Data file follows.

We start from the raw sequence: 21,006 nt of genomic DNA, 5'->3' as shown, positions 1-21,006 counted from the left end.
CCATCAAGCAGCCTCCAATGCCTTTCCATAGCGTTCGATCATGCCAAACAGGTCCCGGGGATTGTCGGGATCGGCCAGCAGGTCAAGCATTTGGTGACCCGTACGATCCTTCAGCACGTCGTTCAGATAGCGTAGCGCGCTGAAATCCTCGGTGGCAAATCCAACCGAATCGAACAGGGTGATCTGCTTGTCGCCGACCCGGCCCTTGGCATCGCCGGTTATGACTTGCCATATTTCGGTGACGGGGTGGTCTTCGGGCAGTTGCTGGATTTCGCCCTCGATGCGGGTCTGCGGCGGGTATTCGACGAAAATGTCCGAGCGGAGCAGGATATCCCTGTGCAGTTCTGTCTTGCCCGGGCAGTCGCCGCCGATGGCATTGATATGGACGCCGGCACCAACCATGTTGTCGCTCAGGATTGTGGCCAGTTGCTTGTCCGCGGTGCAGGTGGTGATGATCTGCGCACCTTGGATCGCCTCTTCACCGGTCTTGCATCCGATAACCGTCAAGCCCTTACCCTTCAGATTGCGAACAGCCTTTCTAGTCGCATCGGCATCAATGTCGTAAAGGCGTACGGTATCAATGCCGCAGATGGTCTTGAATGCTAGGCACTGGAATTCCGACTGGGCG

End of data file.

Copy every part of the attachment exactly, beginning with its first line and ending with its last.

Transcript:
We start from the raw sequence: 21,006 nt of genomic DNA, 5'->3' as shown, positions 1-21,006 counted from the left end.
CCATCAAGCAGCCTCCAATGCCTTTCCATAGCGTTCGATCATGCCAAACAGGTCCCGGGGATTGTCGGGATCGGCCAGCAGGTCAAGCATTTGGTGACCCGTACGATCCTTCAGCACGTCGTTCAGATAGCGTAGCGCGCTGAAATCCTCGGTGGCAAATCCAACCGAATCGAACAGGGTGATCTGCTTGTCGCCGACCCGGCCCTTGGCATCGCCGGTTATGACTTGCCATATTTCGGTGACGGGGTGGTCTTCGGGCAGTTGCTGGATTTCGCCCTCGATGCGGGTCTGCGGCGGGTATTCGACGAAAATGTCCGAGCGGAGCAGGATATCCCTGTGCAGTTCTGTCTTGCCCGGGCAGTCGCCGCCGATGGCATTGATATGGACGCCGGCACCAACCATGTTGTCGCTCAGGATTGTGGCCAGTTGCTTGTCCGCGGTGCAGGTGGTGATGATCTGCGCACCTTGGATCGCCTCTTCACCGGTCTTGCATCCGATAACCGTCAAGCCCTTACCCTTCAGATTGCGAACAGCCTTTCTAGTCGCATCGGCATCAATGTCGTAAAGGCGTACGGTATCAATGCCGCAGATGGTCTTGAATGCTAGGCACTGGAATTCCGACTGGGCG